A Scipio gas station owner is fighting the high price of gasoline - NewsOn6.com - Tulsa, OK - News, Weather, Video and Sports - KOTV.com |

A Scipio gas station owner is fighting the high price of gasoline

The cost of fuel is slowly dropping, but accusations of price gouging are popping up across the nation.

One Eastern Oklahoma gas station owner is fighting back against high gas prices, saying he will have no part in what he feels is cheating customers.

News on 6 reporter Heather Lewin says not a lot of traffic comes through the tiny town of Scipio, Oklahoma, but drivers who do gas up at the Scipio General Store.

Treating them fairly is something owner Joe Faulkenberry says he takes great pride in. That's why when his fuel supplier raised the price on the pump for gas already in the holding tank, purchased at a lower cost, Faulkenberry was outraged. "I said this is the price gas should be left at. He said no, it's going from $2.62 to $3.02, which is 40-cents a gallon increase. I said on what's already in our tanks and he said yes, and I said no."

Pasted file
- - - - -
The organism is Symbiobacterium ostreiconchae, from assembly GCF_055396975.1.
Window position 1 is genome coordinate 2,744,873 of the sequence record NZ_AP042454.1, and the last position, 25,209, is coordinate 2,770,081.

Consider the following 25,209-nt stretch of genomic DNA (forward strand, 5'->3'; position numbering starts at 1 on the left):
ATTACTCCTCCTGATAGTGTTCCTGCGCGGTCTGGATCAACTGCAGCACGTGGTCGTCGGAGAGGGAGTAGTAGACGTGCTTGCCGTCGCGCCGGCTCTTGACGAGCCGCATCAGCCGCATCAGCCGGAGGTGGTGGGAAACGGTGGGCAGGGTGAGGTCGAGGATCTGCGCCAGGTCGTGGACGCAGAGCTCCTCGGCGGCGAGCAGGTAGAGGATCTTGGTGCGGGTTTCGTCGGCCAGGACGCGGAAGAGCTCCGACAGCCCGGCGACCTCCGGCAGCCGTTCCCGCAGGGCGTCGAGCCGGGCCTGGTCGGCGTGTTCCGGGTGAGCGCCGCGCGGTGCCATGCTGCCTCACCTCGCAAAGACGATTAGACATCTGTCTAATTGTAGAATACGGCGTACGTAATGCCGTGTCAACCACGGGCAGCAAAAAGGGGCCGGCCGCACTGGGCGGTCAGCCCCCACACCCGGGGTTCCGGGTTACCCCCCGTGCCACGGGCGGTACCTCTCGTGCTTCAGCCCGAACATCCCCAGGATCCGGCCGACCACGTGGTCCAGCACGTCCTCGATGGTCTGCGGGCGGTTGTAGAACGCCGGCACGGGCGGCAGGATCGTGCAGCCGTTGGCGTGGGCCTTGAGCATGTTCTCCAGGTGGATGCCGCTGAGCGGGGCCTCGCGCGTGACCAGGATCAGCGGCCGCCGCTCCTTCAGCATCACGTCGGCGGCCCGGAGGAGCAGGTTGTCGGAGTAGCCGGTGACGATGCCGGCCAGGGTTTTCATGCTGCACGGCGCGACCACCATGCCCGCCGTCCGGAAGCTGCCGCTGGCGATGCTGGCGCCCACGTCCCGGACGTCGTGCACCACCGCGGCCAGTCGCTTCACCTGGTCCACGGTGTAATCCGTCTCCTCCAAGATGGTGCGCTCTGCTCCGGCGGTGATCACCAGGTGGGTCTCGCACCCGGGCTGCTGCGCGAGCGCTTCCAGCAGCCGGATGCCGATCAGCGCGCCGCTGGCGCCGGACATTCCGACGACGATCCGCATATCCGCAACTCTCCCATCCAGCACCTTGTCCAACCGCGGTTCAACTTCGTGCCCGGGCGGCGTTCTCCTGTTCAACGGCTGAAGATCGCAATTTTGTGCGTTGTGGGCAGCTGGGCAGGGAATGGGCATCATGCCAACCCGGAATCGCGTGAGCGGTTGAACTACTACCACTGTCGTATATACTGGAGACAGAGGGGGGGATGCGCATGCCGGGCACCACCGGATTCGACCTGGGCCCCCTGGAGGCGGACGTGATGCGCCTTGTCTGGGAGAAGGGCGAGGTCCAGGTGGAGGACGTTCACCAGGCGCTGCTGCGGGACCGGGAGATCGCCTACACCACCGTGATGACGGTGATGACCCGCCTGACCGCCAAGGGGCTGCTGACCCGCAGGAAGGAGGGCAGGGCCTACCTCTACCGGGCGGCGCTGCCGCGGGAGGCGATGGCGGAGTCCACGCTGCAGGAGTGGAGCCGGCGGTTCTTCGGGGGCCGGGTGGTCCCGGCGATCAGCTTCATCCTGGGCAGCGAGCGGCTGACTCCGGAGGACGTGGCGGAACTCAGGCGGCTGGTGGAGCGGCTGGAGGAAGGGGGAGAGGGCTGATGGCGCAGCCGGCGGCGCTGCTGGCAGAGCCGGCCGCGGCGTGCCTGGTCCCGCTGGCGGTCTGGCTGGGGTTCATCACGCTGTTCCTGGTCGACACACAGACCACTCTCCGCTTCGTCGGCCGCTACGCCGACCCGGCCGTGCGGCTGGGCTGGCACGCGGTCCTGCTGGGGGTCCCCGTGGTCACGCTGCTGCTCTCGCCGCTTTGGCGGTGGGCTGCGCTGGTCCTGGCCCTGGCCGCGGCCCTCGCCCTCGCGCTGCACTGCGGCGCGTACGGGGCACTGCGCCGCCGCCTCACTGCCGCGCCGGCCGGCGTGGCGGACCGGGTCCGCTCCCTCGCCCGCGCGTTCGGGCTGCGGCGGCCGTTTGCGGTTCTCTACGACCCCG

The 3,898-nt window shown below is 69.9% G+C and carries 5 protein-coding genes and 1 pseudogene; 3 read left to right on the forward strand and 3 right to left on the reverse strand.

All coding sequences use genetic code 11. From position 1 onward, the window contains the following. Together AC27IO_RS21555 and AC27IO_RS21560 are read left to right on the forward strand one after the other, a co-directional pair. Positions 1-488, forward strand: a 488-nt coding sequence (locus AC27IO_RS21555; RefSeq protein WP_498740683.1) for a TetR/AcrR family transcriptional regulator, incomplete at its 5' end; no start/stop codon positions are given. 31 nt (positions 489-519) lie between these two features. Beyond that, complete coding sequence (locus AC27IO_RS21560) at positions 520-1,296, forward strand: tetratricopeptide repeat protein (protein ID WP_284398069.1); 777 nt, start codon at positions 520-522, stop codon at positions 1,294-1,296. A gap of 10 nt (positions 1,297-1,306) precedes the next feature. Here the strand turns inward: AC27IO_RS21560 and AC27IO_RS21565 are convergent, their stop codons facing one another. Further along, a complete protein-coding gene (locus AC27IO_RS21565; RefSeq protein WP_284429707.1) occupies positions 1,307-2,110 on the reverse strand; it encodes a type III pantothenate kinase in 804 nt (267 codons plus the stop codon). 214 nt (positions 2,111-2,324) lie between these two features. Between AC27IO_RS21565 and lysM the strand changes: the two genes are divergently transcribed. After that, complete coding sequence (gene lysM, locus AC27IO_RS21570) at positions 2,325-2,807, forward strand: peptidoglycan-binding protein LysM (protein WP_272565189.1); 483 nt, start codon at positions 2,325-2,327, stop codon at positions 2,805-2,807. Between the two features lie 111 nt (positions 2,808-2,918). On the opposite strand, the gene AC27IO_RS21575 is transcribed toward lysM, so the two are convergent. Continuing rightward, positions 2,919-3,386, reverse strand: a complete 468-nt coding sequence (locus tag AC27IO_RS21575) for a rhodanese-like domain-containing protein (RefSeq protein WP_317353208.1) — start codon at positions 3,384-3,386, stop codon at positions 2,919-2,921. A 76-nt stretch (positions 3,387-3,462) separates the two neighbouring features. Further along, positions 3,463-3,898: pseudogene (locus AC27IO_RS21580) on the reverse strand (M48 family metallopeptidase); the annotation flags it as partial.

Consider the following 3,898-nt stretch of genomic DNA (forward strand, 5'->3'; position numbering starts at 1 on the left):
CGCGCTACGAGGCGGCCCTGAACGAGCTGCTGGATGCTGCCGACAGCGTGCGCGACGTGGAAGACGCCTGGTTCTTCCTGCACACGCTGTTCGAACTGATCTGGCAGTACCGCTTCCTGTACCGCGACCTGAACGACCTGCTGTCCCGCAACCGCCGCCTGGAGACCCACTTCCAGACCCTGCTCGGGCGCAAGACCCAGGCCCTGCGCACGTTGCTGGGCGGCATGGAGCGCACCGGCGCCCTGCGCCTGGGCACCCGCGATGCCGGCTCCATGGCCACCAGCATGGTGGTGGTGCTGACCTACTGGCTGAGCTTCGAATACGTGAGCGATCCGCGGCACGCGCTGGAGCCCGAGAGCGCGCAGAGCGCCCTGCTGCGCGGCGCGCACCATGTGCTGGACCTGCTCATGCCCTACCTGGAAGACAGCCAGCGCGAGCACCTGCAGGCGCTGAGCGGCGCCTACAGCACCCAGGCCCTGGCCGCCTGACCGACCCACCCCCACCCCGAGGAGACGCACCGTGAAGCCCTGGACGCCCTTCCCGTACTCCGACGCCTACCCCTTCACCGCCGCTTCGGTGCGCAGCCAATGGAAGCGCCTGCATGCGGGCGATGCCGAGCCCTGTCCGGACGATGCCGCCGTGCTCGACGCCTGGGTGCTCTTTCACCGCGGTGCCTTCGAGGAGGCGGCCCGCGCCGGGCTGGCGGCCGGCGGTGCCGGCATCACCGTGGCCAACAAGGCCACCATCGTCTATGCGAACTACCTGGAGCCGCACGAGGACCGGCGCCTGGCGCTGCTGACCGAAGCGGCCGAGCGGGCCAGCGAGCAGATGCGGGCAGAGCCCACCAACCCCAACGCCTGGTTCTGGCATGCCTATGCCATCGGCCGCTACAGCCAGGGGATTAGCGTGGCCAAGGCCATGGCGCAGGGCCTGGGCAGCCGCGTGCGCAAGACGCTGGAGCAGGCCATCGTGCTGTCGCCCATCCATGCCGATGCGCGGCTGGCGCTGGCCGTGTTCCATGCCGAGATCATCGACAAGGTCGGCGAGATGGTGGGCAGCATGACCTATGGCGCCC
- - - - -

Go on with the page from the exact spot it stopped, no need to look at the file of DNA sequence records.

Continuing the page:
Faulkenberry refused to charge $3.02 per gallon, for gas he says cost the distributor so much less, so the company took it back. “My customers come first and I said you're not gonna mistreat my customers like that."

The two didn't exactly part on good terms, but Faulkenberry thought that was the end of it, that is until he got a surprise in the mail. Watts Oil Company is taking Faulkenberry to court saying he refused to pay for gas he'd already sold. Faulkenberry says they never came to collect, company officials say the payment was due when they removed their gas. As for the price increase, officials say it goes back to the refinery. They say oil companies raised the prices 40-cents in two days, so distributors had no choice but to pass it on. "If they would've just waited until we used up what had been brought, I wouldn't have said one word, because I know the price of gas is going up."

But he says to raise it on the gas they already had, is gouging. "And I'm not gonna go for it, not at this little store we're not."

Watts Oil officials say Faulkenberry was selling the gas on consignment, so it didn't belong to him until after he paid for it. They say they had to raise the price when they did, to help cover the cost of the much more expensive replacement shipment.

Faulkenberry is now charging more than $3 a gallon, the price that came with his new distributor.
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